Sunday, January 24, 2016

Turning a Day of Nothing into Something: Sani Pass

I start school this Monday the 25th.  I didn’t really have any plans for Saturday so I figured I would head to Mokhotlong town and take some overdue candid street photos.  I was walking down the road trying to hitch hike, when I finally got someone to stop.  He was an Afrikaner named Evert.  Evert was a fellow Mechanical Engineer (yes caps) and was currently working as a project manager for the Letsing diamond mine.  As we were heading down the road I asked him where he was going.  He said he had never been to Sani Pass and was heading there for the day.  Since he was returning later that day I decided to tag along.  

The Sani Pass road was just finished three months ago.  We stopped at an overlook near the summit and took some photos.  The road was funded by the Chinese (fishy) but it appears they did an excellent job with construction.  

A minute later and we passed the summit of the road.  For the awful, imperial system using, plebeians reading this blog, 3,240 meters = 10,630 feet.  

We quickly encountered clouds on the other side of the pass.  Visibility was low but due to the new road, the lines and shoulders were easy to spot.  I know, I know, we’re driving on the wrong side.  It’s an impossible argument to win.

Finally at Sani Pass after a roughly 50 Km trip.  The pass lies right on the South African boarder.  Again 2,873 meters = 9,426 feet, which is pretty high for a boarder crossing. 

Sani Pass is famous for having the highest pub on the continent and I would be lying if I said this wasn’t Evert and my intended destination.  

The porch was on the edge of a cliff.  At the time it was engulfed in a cloud with maybe a 50 foot visibility.  It gave the place an ominous feel.  The inside was quite comfortable with a wood stove burning in the corner and plenty of casual couch sitting.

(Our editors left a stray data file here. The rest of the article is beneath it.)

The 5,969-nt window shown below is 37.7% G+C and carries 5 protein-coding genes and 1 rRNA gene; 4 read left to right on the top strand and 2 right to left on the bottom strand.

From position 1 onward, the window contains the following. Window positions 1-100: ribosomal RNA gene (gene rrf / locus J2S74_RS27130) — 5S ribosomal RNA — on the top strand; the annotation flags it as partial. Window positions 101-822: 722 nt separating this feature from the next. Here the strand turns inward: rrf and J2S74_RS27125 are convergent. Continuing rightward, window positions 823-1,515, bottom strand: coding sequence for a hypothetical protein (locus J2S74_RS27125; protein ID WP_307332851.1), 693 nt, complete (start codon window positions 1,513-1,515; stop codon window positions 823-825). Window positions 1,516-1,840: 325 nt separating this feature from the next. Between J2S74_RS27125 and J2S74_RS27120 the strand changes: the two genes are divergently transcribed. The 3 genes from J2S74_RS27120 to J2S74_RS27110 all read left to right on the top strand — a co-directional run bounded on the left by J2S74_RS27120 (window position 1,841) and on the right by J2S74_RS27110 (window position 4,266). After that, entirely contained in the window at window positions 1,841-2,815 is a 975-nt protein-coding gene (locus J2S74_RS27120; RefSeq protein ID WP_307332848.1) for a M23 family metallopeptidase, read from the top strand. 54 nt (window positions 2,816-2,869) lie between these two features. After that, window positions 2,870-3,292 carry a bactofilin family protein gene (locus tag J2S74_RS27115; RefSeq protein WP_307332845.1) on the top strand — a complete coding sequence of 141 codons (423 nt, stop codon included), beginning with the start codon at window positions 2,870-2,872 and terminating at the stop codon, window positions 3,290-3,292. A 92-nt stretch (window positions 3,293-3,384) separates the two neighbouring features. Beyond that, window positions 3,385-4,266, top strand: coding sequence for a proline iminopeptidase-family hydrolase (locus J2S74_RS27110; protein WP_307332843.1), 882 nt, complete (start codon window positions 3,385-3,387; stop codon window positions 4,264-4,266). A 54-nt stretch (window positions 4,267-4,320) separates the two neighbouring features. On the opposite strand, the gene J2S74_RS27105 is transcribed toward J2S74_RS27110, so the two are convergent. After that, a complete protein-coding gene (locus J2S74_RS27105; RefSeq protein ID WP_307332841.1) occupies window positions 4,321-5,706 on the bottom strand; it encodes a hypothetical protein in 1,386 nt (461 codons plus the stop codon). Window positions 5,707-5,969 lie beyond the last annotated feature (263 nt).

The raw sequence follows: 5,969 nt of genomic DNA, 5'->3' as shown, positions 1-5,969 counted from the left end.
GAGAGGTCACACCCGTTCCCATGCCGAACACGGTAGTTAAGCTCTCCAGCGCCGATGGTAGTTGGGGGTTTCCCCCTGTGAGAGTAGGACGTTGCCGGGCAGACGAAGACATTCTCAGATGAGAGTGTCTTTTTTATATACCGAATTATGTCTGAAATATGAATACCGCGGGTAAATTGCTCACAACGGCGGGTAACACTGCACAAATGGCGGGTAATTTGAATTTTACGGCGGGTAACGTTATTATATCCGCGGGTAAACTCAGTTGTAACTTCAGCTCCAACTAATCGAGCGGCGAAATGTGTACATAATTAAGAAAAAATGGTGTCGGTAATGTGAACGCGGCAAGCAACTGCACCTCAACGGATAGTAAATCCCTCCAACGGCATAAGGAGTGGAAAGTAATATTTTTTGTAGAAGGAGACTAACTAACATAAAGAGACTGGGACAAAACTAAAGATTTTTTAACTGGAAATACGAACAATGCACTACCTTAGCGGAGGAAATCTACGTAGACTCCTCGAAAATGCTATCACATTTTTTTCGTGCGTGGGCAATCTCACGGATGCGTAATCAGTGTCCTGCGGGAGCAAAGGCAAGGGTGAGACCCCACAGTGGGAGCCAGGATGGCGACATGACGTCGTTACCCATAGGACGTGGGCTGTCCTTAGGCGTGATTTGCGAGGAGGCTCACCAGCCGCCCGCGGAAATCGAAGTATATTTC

Evert (pictured) and I decided to grab stools at the well stocked bar and enjoyed a few beers together.  We drank a Namibian beer called Windhoek, which was quite refreshing.  The bar itself was silly expensive and was filled with Afrikaners on vacation and tours.  The South African side is unpaved and is a popular destination for 4x4 drivers.  

The place had a whimsical theme about it and it was fun to read all of the signatures and stickers.  After a while we decided it was time to head out as Evert had to travel 120 Km past my site.

There were some kids outside playing some homemade instruments.   

On the way back we stopped at another bar in the middle of nowhere.  There was one small sign on the side of the road so we turned off and drove the 3 Km to check it out.  There was a stream crossing required to reach the bar.  It was strange because of how nice it was.  We were the only ones there out of 60 or so seats.  Evert tried his best to explain to the bartender about the importance of advertising but I think his sound advice fell on deaf ears.  

I hope every unplanned day ends up this way.  I exchanged information with Evert and he said he’ll give me a call whenever he makes another day trip.  


- Joel


  1. If there was a LIKE button for this post, I would definitely tag it. What an awesome day! Good people, good beer, good stories. God is good.
    - Mark

  2. Keep the posts coming its nice to read your adventures, and that one pic looks like the movie the mist.